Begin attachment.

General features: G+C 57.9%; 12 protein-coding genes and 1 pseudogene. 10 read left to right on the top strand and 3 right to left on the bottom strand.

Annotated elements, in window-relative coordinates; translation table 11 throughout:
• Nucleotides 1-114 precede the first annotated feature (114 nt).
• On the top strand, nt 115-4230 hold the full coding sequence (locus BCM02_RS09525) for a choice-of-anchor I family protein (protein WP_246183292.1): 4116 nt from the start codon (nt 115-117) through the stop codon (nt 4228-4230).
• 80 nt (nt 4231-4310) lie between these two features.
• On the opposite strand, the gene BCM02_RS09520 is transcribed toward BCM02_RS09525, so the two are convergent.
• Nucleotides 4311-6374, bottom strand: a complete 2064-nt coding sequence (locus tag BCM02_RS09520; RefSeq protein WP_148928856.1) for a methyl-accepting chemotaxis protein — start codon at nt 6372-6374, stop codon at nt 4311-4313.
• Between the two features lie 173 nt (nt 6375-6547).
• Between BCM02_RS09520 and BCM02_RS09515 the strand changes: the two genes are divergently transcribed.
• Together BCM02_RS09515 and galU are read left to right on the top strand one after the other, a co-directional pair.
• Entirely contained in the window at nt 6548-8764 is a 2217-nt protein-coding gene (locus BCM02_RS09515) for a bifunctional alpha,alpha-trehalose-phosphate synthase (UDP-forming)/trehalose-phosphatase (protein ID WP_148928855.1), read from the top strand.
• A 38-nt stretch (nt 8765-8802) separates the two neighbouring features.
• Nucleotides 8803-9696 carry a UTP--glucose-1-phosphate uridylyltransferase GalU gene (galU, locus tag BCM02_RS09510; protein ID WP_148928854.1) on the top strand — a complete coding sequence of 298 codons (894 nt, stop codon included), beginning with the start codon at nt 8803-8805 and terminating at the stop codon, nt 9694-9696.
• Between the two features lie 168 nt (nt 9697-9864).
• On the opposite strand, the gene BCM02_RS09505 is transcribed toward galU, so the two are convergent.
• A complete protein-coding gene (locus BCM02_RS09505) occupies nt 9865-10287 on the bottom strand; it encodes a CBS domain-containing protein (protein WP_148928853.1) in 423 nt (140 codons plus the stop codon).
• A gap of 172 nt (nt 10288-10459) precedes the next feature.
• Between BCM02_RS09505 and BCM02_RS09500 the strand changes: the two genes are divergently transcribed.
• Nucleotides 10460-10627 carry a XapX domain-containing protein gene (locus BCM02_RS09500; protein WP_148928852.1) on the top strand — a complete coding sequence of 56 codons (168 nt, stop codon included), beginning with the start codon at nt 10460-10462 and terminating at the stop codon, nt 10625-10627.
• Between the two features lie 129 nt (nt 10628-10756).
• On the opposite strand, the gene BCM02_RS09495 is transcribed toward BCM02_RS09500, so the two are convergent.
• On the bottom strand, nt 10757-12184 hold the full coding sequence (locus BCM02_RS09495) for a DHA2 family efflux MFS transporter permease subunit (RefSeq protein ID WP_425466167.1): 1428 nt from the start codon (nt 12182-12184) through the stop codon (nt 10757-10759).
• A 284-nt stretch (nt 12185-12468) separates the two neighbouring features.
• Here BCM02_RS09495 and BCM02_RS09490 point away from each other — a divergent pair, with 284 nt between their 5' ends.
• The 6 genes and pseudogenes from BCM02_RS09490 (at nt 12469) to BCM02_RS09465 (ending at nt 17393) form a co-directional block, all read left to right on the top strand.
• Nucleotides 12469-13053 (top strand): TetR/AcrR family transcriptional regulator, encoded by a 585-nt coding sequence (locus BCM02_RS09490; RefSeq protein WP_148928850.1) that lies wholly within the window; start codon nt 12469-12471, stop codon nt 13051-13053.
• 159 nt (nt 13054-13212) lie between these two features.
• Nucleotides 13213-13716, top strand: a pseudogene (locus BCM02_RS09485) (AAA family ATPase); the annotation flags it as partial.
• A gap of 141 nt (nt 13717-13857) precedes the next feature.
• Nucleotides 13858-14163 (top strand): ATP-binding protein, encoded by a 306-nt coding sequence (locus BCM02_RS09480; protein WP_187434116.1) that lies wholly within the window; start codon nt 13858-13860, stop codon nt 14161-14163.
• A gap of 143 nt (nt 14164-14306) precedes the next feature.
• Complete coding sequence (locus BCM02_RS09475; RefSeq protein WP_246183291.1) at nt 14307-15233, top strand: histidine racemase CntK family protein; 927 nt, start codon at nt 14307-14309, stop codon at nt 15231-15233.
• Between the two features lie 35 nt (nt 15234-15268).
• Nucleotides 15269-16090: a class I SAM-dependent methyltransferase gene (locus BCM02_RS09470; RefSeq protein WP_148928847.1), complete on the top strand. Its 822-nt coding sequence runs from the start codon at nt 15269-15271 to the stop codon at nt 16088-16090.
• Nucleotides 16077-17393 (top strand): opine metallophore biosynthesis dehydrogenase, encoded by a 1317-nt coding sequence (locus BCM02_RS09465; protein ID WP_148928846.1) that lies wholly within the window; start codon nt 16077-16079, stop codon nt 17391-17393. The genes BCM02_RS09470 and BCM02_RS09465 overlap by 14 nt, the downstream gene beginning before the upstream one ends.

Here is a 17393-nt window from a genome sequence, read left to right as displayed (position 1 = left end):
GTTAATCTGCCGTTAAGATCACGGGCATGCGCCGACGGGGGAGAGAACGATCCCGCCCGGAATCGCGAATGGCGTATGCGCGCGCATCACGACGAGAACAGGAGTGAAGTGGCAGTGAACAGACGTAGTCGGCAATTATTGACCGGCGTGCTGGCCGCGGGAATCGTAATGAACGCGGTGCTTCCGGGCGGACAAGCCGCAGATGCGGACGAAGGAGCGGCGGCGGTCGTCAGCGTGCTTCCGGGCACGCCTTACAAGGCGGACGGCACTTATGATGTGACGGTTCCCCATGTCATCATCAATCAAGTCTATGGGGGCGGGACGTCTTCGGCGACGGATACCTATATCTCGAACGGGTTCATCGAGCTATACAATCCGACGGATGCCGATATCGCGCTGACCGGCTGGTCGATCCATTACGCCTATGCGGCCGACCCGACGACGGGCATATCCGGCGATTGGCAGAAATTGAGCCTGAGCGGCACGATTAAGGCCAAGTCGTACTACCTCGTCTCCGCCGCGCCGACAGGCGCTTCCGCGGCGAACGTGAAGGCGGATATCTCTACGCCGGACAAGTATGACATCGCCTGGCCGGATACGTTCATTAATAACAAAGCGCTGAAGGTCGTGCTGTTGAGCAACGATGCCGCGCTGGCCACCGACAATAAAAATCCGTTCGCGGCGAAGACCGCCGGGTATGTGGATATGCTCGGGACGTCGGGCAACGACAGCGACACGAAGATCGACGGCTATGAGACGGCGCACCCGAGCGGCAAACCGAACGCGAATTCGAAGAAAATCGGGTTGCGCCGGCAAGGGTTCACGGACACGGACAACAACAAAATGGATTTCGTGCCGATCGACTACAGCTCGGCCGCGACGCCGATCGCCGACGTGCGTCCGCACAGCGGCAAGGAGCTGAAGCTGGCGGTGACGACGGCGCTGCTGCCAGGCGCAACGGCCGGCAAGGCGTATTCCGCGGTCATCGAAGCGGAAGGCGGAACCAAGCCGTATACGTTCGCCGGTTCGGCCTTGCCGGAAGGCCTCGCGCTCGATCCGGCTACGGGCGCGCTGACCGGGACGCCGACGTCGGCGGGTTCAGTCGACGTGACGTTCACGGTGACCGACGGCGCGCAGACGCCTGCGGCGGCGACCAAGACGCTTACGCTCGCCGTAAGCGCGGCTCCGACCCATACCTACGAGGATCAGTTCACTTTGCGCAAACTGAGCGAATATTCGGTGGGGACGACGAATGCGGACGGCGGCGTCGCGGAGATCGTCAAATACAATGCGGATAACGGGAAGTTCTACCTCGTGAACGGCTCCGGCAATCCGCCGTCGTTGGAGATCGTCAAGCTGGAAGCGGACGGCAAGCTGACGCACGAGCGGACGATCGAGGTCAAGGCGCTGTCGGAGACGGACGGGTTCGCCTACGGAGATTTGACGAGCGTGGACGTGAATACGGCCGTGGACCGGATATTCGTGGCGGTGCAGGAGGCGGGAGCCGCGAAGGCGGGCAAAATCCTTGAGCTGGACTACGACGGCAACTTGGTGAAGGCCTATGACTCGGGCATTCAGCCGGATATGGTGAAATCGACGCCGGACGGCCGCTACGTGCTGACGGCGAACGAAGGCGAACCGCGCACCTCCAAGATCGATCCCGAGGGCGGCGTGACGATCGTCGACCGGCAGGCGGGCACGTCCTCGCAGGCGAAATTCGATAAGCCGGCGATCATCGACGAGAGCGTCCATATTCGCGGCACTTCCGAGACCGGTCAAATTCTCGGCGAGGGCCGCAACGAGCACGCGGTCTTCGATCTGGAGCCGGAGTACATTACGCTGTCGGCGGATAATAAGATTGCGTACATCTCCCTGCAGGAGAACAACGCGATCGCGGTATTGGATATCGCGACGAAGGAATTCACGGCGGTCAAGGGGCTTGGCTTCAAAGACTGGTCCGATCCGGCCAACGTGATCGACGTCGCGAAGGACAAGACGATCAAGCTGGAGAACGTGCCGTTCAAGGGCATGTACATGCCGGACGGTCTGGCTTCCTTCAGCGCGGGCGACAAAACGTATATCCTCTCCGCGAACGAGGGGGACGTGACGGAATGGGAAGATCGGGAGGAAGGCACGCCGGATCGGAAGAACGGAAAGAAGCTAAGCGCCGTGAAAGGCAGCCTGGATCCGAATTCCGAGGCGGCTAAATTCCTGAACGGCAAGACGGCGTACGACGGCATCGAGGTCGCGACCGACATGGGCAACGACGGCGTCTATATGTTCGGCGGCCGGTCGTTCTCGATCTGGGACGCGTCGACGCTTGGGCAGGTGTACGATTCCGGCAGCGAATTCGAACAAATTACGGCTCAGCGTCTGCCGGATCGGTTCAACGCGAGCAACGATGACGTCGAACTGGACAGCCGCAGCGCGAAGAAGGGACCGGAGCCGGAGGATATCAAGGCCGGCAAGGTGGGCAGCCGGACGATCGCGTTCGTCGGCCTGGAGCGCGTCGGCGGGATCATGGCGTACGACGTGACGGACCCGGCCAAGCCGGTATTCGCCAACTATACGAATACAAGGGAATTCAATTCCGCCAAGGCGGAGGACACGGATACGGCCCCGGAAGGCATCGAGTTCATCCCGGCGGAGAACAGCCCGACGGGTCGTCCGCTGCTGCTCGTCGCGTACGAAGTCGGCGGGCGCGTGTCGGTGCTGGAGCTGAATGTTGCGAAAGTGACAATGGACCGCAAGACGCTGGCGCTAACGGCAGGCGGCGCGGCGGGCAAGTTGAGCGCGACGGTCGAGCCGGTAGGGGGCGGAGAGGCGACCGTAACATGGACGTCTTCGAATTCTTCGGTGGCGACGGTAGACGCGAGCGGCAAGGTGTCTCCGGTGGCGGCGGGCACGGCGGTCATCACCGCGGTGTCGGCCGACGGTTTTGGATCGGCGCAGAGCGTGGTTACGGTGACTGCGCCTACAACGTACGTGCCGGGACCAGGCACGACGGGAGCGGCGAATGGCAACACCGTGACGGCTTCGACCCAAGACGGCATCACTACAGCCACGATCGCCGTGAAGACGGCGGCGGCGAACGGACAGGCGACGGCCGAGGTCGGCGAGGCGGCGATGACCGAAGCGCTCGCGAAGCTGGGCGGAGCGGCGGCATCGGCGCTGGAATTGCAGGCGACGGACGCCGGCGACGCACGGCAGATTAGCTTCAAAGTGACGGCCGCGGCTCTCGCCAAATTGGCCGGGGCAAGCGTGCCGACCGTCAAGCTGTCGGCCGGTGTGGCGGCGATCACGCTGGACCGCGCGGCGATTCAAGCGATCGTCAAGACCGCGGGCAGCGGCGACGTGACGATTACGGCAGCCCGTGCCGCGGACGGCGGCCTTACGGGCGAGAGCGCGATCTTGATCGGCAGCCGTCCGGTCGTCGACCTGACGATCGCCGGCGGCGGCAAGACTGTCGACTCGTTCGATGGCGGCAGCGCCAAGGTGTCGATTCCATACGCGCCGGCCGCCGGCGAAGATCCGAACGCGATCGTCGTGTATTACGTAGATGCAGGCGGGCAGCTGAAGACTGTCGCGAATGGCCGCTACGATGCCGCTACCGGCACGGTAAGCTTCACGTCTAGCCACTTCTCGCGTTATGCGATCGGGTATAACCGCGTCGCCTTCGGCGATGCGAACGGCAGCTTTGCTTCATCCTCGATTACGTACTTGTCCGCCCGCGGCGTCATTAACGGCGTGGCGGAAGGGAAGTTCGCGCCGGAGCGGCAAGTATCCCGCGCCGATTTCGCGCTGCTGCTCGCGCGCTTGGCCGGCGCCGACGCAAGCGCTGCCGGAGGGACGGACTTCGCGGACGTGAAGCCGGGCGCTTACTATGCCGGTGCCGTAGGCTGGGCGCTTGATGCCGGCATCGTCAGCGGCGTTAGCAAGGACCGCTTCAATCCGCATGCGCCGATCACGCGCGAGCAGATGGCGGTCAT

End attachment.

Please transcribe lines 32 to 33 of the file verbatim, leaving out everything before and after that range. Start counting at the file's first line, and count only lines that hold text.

• Complete coding sequence (locus BCM02_RS09475; RefSeq protein WP_246183291.1) at nt 14307-15233, top strand: histidine racemase CntK family protein; 927 nt, start codon at nt 14307-14309, stop codon at nt 15231-15233.
• Between the two features lie 35 nt (nt 15234-15268).